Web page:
In less than a year, masks have changed the face of our nation. Suddenly, we were almost all concealed; facial recognition stopped working on my iPhone, I had to squint to recognise neighbours at the local Waitrose, and I realised with exasperation how much I lip read.
Of course, medical workers among others had been masked up for years – my mother, who works for the NHS, advised that to take my mind off an itchy nose I should think of lemons. But with everyone including the Queen now fitting their mask on before stepping out, it’s just one way that times have changed immeasurably since the carefree days of early 2020.
Masks became mainstream because of the pandemic, and they may well be here to stay. If and when Covid is at bay, what about air pollution? According to studies it sends 40,000 people to an early grave in the UK annually – almost half of our current Covid death toll.
Think about it – how comfortable would you feel stepping onto the crowded, musty underground in the future, where dust and grime are visible at every turn? England’s deputy chief medical officer Professor Jonathan Van-Tam told a national newspaper on Thursday, “I think there are going to be people who make a personal decision to say, ‘you know what, when I’m in a crowded place in the winter I’m going to put a face covering on. When I’m on a tube I am going to put a face covering on.’”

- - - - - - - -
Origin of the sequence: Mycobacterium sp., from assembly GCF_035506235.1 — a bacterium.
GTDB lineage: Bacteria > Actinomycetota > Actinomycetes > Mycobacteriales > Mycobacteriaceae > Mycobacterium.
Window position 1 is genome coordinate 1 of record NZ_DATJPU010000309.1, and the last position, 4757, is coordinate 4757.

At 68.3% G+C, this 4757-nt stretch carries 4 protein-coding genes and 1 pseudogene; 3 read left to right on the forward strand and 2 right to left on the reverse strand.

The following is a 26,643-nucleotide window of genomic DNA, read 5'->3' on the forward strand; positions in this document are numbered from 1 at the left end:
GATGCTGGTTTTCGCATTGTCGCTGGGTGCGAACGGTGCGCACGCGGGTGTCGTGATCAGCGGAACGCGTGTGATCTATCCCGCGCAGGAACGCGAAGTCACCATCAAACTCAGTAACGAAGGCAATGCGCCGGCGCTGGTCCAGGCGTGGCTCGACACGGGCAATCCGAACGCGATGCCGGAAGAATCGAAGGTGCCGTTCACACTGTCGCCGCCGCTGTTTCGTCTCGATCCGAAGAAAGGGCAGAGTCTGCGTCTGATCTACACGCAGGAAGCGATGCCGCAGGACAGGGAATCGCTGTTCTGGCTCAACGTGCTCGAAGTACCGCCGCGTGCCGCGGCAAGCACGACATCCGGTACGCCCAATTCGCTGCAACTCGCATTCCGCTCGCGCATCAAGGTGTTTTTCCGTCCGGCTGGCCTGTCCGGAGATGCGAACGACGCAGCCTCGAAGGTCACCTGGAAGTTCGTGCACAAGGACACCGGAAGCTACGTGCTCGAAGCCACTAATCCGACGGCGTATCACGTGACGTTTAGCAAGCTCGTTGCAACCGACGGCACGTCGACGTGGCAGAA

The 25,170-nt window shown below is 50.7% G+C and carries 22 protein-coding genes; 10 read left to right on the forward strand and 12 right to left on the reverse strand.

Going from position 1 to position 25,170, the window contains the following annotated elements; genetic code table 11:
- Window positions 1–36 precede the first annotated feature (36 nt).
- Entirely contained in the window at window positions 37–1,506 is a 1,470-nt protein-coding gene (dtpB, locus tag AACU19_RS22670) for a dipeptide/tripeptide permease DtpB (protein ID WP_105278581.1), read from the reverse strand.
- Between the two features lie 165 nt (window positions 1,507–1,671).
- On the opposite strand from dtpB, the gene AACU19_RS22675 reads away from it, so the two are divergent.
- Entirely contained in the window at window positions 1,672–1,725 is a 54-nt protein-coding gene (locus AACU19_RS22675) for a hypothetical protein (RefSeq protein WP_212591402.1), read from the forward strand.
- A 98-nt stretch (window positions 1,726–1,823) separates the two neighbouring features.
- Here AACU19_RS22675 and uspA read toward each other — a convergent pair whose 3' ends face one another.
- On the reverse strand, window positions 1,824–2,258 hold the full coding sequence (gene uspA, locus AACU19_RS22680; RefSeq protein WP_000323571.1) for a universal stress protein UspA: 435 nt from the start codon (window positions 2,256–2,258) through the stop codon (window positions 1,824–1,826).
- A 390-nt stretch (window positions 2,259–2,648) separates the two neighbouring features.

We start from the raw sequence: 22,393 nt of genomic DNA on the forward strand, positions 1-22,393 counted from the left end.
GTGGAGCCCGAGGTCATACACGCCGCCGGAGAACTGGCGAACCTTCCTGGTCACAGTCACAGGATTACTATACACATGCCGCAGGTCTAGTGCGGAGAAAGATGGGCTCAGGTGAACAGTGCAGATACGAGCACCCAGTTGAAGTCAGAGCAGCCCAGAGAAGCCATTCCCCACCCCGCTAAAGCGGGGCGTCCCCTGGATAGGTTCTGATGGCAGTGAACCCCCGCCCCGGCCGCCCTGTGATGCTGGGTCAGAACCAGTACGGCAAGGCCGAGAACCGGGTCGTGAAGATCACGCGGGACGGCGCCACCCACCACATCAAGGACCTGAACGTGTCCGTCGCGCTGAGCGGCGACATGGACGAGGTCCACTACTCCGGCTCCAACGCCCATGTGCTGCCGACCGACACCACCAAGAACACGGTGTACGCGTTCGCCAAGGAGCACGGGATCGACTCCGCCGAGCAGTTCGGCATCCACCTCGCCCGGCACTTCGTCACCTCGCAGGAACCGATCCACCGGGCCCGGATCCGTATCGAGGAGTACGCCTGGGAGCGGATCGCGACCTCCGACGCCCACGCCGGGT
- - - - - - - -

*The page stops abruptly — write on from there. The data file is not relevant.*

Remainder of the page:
But mass need is always met by mass production, with all its failings in quality. “When Covid hit, it was troubling, because a lot of companies were jumping into the mask business for a big buck,” says Chris Hosmer, founder of AirPop masks. “And because the consumer mask space is unregulated, unlike the industrial and medical masks, a lot of companies were making outlandish claims. They were selling products that were not doing what they said and actively harming people due to a false sense of security.”